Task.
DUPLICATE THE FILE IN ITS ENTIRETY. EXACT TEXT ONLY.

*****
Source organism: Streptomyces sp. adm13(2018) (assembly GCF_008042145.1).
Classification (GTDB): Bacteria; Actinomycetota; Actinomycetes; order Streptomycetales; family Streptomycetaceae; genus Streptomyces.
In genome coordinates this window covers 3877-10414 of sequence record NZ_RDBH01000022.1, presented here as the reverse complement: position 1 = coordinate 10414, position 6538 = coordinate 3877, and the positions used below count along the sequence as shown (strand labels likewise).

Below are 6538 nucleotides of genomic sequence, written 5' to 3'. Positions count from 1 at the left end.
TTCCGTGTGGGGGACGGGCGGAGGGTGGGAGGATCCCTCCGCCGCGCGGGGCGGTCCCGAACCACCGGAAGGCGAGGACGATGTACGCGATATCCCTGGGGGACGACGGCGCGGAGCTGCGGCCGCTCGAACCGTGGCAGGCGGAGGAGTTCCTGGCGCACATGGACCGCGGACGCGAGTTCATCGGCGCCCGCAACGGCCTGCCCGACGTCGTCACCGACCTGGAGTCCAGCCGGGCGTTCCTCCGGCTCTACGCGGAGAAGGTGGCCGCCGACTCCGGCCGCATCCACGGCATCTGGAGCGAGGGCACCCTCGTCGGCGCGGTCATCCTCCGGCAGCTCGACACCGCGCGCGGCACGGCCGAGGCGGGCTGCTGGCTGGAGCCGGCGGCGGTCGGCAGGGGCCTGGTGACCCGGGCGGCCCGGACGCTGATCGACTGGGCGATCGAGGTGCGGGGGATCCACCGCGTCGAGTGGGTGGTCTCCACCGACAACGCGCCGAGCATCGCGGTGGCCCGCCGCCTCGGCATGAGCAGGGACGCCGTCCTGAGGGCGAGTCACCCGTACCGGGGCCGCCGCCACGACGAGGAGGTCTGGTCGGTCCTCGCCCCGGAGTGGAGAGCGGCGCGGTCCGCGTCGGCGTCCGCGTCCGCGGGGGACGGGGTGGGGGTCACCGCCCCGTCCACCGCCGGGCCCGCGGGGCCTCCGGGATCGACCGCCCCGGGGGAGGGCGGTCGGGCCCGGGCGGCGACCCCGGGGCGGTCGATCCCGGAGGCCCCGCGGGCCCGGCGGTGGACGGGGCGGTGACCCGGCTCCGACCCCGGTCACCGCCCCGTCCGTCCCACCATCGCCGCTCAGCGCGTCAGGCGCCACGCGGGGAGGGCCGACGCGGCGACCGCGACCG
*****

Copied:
Source organism: Streptomyces sp. adm13(2018) (assembly GCF_008042145.1).
Classification (GTDB): Bacteria; Actinomycetota; Actinomycetes; order Streptomycetales; family Streptomycetaceae; genus Streptomyces.
In genome coordinates this window covers 3877-10414 of sequence record NZ_RDBH01000022.1, presented here as the reverse complement: position 1 = coordinate 10414, position 6538 = coordinate 3877, and the positions used below count along the sequence as shown (strand labels likewise).

Below are 6538 nucleotides of genomic sequence, written 5' to 3'. Positions count from 1 at the left end.
TTCCGTGTGGGGGACGGGCGGAGGGTGGGAGGATCCCTCCGCCGCGCGGGGCGGTCCCGAACCACCGGAAGGCGAGGACGATGTACGCGATATCCCTGGGGGACGACGGCGCGGAGCTGCGGCCGCTCGAACCGTGGCAGGCGGAGGAGTTCCTGGCGCACATGGACCGCGGACGCGAGTTCATCGGCGCCCGCAACGGCCTGCCCGACGTCGTCACCGACCTGGAGTCCAGCCGGGCGTTCCTCCGGCTCTACGCGGAGAAGGTGGCCGCCGACTCCGGCCGCATCCACGGCATCTGGAGCGAGGGCACCCTCGTCGGCGCGGTCATCCTCCGGCAGCTCGACACCGCGCGCGGCACGGCCGAGGCGGGCTGCTGGCTGGAGCCGGCGGCGGTCGGCAGGGGCCTGGTGACCCGGGCGGCCCGGACGCTGATCGACTGGGCGATCGAGGTGCGGGGGATCCACCGCGTCGAGTGGGTGGTCTCCACCGACAACGCGCCGAGCATCGCGGTGGCCCGCCGCCTCGGCATGAGCAGGGACGCCGTCCTGAGGGCGAGTCACCCGTACCGGGGCCGCCGCCACGACGAGGAGGTCTGGTCGGTCCTCGCCCCGGAGTGGAGAGCGGCGCGGTCCGCGTCGGCGTCCGCGTCCGCGGGGGACGGGGTGGGGGTCACCGCCCCGTCCACCGCCGGGCCCGCGGGGCCTCCGGGATCGACCGCCCCGGGGGAGGGCGGTCGGGCCCGGGCGGCGACCCCGGGGCGGTCGATCCCGGAGGCCCCGCGGGCCCGGCGGTGGACGGGGCGGTGACCCGGCTCCGACCCCGGTCACCGCCCCGTCCGTCCCACCATCGCCGCTCAGCGCGTCAGGCGCCACGCGGGGAGGGCCGACGCGGCGACCGCGACCG